17 August 2006

High school meme!

Sheesh, I can't believe I'm doing this meme. Oh well, first time for everything.

1. Who was your best friend?
Probably Kelly Neel. We didn't talk a whole lot but I really liked her and she was so nice to me. I didn't really have a best best friend since I was so self-conscious and afraid of rejection.

2. What sports did you play?
Ha ha! Jumping to conclusions.

3. What kind of car did you drive?
A 1976 Toyota Corolla station wagon, but being a Toyota it was a short one.

4. It's Friday night, where were you?
At home trying to write something, or listening to the radio. I never went out. Or practicing hymns at church, or figuring out new registrations for the organ and figuring out how to play it.

5. Were you a party animal?
Ha ha! No.

6. Were you considered a flirt?
Like I talked to people!

7. Ever skip school?
Nope. I was scared that something terrible would happen if I did and I would be banned for life, or some damn thing.

9. Were you a nerd?
I was too shy and quiet to be a nerd. But I was a band geek, playing bass clarinet, piano, tenor sax (briefly), and singing alto. Does that count?

10. Ever get suspended/expelled?
No. I did get into a fight with a girl in the library once, though. She was saying mean things to me, and I think I was leaving, but then this troublemaker kid threw gum in my hair, and I thought she did it, so I rushed her and the next thing I knew I was in a headlock. But I didn't get suspended, probably because I had no record.

11. Can you sing the Alma mater?
Yes, all of it.

12. Who was your favorite teacher?
Mrs. Tucker, my English teacher. She'd read my stories and share Tennyson and other good writers with me. She always had time to talk. So maybe she was my best friend.

13. Favorite class?
Band. Also English Lit was fun. I could recite the beginning of Canterbury Tales in Middle English (I'd recorded Garrison Keillor reciting it on "A Prairie Home Companion" during one of his monologues and got the text and learned how to do it.). And lit was just my thing.

14. What was your school's full name?
Savannah High School

15. School mascot?
A Savage. (Sorry.)

16. Did you go to Prom?
No. Like I'd go to a dance, or go out with boys. And paying MONEY to go to a dance? Are you kidding? What's the big deal about prom, anyway? I didn't miss it. I was like a nun or something.

17. If you could go back and do it over, would you?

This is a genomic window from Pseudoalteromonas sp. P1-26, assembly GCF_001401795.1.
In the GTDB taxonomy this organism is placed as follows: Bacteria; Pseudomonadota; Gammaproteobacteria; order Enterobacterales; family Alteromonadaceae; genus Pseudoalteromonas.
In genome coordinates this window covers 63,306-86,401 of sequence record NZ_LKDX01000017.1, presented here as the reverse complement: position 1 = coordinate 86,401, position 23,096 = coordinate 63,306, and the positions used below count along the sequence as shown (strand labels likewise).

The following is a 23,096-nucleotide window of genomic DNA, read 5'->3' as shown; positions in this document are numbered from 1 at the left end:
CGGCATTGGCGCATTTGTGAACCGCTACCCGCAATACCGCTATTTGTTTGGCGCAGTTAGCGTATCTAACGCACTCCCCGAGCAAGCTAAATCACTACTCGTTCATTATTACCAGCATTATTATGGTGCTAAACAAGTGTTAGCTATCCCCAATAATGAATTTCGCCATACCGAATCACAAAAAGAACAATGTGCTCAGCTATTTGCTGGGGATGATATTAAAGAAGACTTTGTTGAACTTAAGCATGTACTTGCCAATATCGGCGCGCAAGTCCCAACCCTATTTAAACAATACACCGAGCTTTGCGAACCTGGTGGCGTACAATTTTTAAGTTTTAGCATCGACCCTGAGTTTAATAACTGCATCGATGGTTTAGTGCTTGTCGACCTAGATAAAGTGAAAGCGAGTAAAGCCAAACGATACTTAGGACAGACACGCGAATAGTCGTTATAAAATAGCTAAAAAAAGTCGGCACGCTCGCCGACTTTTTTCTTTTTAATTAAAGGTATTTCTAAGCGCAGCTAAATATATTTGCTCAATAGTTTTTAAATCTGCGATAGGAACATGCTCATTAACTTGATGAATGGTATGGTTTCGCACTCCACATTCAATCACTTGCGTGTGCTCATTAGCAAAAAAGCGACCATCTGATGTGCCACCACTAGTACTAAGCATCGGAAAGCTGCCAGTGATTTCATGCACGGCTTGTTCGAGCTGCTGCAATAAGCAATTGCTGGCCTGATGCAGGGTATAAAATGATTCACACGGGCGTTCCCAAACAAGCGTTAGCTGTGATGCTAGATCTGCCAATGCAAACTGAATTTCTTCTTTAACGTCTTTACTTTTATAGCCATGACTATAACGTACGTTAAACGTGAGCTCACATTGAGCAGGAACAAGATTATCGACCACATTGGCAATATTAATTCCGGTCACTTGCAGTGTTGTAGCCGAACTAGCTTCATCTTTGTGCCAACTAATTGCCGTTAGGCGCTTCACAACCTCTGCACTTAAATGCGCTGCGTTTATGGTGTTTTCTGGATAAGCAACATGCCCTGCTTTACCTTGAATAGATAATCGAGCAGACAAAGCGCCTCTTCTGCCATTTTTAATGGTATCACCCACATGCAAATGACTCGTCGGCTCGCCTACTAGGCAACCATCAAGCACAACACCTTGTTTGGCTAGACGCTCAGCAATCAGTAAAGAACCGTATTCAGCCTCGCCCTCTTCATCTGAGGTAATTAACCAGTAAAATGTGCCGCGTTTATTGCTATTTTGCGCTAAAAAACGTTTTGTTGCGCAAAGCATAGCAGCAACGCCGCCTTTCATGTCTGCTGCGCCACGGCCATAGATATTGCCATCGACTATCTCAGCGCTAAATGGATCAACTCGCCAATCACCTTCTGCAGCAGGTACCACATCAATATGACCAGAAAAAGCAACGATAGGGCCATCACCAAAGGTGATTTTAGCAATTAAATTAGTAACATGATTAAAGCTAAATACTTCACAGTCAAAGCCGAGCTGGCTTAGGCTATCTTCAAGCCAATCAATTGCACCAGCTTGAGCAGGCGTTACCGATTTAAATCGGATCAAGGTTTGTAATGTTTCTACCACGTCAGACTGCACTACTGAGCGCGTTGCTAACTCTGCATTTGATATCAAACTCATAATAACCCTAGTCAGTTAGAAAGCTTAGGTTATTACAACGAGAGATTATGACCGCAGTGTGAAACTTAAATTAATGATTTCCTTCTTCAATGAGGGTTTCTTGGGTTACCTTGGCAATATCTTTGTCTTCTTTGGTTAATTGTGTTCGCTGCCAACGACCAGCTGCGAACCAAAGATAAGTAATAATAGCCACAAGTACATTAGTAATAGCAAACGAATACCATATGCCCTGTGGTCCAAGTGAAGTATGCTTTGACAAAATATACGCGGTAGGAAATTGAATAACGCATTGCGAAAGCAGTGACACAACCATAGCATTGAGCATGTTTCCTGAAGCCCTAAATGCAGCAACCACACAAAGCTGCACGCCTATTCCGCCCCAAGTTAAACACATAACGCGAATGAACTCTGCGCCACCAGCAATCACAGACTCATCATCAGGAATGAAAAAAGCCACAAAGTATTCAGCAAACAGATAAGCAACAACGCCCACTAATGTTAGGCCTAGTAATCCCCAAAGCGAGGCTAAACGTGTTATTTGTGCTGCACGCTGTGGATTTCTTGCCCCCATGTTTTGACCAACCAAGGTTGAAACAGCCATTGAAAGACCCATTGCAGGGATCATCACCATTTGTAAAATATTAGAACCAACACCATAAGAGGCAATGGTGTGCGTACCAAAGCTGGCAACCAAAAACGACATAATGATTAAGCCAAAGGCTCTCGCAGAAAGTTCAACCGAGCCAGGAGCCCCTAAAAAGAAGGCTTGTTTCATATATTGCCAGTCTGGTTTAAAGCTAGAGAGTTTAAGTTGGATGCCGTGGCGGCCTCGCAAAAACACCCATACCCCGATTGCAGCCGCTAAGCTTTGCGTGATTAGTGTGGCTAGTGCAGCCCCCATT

You know, I say no, but then again, I want to, because I'd like to know how much I'm getting right about myself as a high schooler in my stories and where I'm off the mark. I feel like there's so much I'm forgetting about being a high schooler, and I wish I could go back and relive it. But then I'd be violating the Prime Directive and changing everything based on what I've learned since then. Shoot, I could go back and shout down those girls who used to give me hell in gym class, and I'd go to the people who wanted friends and befriend them and start a writer's group, and I'd come right out and tell my man that I was really interested in him, but I'd still write him letters. So hell yeah I'd go back!

18. What do you remember most about graduation?
When the class went to their seats, my friend and I got in the wrong row, but while everybody had their heads bowed for the prayer, we ran over to the right spots.

19. Favorite memory of your Senior Year?
Running around with the crazy guys in the school play. That was fun. Everybody would tickle Dexter behind the knees until he fell down laughing and I'd wade into the crowd to protect him. Making songlists and sound effects for the play. The pizza party we had afterward.

20. Were you ever posted up on the senior wall?
What's that?

21. Did you have a job?
I delivered the newspaper every morning to the residents of Nodaway. About 16 people. I did that since 1983-4. Senior year I got a job at the greenhouse, planting marigolds, tomatoes, and petunias and watering stuff.

22. Whom did you date?
I didn't date anybody, not until I started college. But I did fall in love with a few people. But I fell in love with this one guy on 31 March 1988, just before he graduated, so I visited him at Wal-Mart and wrote him letters. Finally he got a clue. We got married in 1995, so that worked out.

23. Where did you go most often for lunch?
I'd eat real fast in the cafeteria, then run over to the library and read.

24. Have you gained weight since then?
Duh! About 20 or 30 pounds!

25. What did you do after graduation?
Went to NWMSU, pined away for my sweetie, got into a relationship with the wrong guy, he flunked out of college, I started going out with my sweetie, got a house to rent in Nodaway, got a cat.